G. Allison Phelps

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George Allison Phelps (June 15, 1893 - April 14, 1953)[1] popularly known as G. Allison Phelps was a poet, newspaper columnist, and a broadcaster over several radio stations in Los Angeles area and became known as the Radio Philosopher and the New Paul Revere. In some of his commentaries he took an anti-British and anti-Jewish tone and later was taken off the air because of his views.

George Allison Phelps was born in Goffstown, New Hampshire to Eugene Leroy Phelps and Edna May Belcher. In 1913 he married Lula Juanita Jones and later had 5 children.

Phelps lead the attack upon Jewish influence in the Hollywood film industry by publishing a list of Jews with their places of birth and salaries. He called his list the “All Alien Team”.[2] In 1945 he published Hollywood: The Filth Column of America. Phelps was an associate of Gerald L.K. Smith and appeared on his platform when he was in the Los Angeles area.[3]

Many of his poems were religious and inspirational in nature. He had his own publishing firm called Inspiration Publishing Company located in Los Angeles. In 1931 and 1932 his published a literary magazine, G. Allison's Inspiration: The Magazine of Beauty.[4]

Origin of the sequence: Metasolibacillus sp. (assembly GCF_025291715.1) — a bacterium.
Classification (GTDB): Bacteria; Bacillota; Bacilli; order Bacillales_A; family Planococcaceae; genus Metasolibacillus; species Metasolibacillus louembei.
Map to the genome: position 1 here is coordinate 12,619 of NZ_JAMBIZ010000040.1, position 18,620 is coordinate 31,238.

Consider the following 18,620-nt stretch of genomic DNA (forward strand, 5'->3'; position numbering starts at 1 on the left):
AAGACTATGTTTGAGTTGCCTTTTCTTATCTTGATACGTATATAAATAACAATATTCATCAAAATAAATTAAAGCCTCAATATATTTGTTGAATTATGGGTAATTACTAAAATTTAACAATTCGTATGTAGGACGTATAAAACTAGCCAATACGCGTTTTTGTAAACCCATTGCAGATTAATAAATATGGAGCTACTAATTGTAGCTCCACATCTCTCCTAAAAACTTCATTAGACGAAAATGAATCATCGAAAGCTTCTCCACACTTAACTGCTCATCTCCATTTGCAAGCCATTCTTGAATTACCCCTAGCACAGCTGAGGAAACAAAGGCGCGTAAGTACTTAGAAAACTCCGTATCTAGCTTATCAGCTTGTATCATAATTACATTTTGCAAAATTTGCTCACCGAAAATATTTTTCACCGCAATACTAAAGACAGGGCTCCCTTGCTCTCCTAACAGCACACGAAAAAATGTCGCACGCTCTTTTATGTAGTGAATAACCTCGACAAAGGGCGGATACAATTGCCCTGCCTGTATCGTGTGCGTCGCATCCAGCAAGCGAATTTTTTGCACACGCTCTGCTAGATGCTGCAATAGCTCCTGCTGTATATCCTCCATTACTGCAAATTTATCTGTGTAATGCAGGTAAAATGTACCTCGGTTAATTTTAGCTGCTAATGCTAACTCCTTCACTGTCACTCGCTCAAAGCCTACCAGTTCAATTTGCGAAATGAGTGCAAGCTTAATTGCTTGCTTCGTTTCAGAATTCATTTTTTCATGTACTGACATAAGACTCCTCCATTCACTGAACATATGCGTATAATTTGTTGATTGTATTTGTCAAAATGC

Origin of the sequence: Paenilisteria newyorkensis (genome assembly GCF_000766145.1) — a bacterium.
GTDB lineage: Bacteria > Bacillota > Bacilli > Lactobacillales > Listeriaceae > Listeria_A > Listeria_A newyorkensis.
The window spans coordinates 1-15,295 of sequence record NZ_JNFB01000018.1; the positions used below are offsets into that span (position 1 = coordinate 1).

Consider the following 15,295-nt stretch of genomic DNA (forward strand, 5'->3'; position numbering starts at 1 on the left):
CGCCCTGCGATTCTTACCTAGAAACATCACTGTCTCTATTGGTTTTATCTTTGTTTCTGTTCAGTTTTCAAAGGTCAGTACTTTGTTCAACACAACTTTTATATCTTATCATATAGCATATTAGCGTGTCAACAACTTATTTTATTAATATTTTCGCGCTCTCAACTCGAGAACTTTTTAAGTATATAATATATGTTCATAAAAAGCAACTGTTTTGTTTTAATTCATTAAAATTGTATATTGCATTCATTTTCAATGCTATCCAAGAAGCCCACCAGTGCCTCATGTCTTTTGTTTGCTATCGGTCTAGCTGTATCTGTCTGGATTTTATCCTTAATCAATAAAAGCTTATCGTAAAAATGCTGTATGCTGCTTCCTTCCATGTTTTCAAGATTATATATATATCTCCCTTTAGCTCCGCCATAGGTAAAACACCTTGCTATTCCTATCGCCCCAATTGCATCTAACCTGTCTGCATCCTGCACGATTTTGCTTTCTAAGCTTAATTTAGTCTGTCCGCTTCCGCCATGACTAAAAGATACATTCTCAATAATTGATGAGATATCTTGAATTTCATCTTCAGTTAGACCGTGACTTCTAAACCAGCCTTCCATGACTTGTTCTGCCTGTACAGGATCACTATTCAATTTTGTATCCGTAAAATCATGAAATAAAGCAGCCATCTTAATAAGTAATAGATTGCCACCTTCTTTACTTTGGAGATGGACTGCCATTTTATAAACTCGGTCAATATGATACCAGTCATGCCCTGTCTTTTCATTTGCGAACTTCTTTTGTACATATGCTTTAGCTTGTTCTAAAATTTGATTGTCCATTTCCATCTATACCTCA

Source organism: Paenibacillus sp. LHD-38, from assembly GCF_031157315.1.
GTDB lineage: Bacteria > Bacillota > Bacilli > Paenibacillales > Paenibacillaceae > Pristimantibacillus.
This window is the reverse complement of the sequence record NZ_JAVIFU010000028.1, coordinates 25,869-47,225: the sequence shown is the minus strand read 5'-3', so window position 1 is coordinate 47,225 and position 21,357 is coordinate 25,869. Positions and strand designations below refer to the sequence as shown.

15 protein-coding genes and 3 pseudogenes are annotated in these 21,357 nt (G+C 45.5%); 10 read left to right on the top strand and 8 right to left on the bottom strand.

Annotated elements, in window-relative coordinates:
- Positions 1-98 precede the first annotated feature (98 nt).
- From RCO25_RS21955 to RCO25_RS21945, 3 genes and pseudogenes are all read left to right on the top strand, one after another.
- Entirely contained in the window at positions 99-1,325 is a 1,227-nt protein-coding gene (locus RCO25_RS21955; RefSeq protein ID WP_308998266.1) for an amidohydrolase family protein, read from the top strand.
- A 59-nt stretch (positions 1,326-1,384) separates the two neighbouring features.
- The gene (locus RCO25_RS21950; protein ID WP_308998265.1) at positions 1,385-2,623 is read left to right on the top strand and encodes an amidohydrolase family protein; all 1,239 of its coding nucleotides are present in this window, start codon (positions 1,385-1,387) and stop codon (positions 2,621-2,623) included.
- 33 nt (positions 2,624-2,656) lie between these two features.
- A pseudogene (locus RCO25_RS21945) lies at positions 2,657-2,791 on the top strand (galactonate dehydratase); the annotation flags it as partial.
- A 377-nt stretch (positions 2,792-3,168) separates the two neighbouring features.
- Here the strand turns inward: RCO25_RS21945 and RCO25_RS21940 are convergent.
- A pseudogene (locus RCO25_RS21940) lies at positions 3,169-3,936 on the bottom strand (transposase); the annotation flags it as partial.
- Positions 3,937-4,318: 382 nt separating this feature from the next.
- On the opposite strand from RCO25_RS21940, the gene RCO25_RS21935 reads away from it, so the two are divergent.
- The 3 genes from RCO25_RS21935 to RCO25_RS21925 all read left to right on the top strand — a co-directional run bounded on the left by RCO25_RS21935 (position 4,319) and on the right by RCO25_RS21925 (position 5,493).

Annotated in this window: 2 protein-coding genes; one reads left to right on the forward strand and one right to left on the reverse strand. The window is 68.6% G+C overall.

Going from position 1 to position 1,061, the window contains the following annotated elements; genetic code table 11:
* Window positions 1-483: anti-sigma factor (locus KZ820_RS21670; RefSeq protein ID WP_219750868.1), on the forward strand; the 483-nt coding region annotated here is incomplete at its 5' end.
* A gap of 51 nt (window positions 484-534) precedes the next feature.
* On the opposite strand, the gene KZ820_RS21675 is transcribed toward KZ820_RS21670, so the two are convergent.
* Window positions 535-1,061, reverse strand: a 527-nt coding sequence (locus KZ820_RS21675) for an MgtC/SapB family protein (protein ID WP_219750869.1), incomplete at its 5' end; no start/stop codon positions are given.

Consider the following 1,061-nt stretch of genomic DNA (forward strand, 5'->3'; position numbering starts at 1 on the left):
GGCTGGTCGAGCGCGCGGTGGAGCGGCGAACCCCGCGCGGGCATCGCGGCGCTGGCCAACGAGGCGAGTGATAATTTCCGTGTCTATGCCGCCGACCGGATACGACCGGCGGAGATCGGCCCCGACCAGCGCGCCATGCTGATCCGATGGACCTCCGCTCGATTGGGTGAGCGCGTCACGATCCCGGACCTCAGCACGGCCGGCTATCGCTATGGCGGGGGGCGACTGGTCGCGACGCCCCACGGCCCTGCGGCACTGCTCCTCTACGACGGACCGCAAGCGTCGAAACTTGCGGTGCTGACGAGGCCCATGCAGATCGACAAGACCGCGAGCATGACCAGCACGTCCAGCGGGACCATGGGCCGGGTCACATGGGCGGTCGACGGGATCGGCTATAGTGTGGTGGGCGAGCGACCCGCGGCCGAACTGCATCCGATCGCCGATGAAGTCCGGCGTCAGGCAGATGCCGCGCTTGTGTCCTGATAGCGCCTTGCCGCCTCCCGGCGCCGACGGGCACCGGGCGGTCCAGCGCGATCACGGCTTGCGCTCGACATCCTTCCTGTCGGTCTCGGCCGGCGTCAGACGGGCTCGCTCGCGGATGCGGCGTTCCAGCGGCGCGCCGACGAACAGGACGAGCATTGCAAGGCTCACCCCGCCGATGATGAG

From 1936 until 1943 the family lived at 2301 Ronda Vista, Los Angeles where Phelps broadcasted live on KFWB radio from his home, daily from 1 to 2 p.m.[5]

George Allison Phelps is buried in Forest Lawn Memorial Park, Glendale, California.[6]


  • We Must Save the Republic
  • Inspiration: Essays and Poems (1929)
  • Mental Properity: Essays and Poems (1930)
  • Radiance: Essays and Poems (1930)
  • G. Allison's Inspiration: The Magazine of Beauty (ca. January 1931-December 1932, literary magazine) 24 issues
  • Highways To Happiness: Essays and Poems (1931)
  • Windows Of Life: Essays and Poems (1933)
  • Tides of Thought (1937)
  • American Voice: A Journal of Truth (1945)
  • Hollywood: The Filth Column of America (1945)
  • Palestine and Birobidjan (1948)
  • Rainbows (1950)
  • Royal Vistas (1951)
  • Holidays and Philosophical Biographies (1951)


  • An Appeal to Free Americans
  • An American's History of Hollywood: The Tower of Babel (1940) 32 pages[7] [8]

See also


External link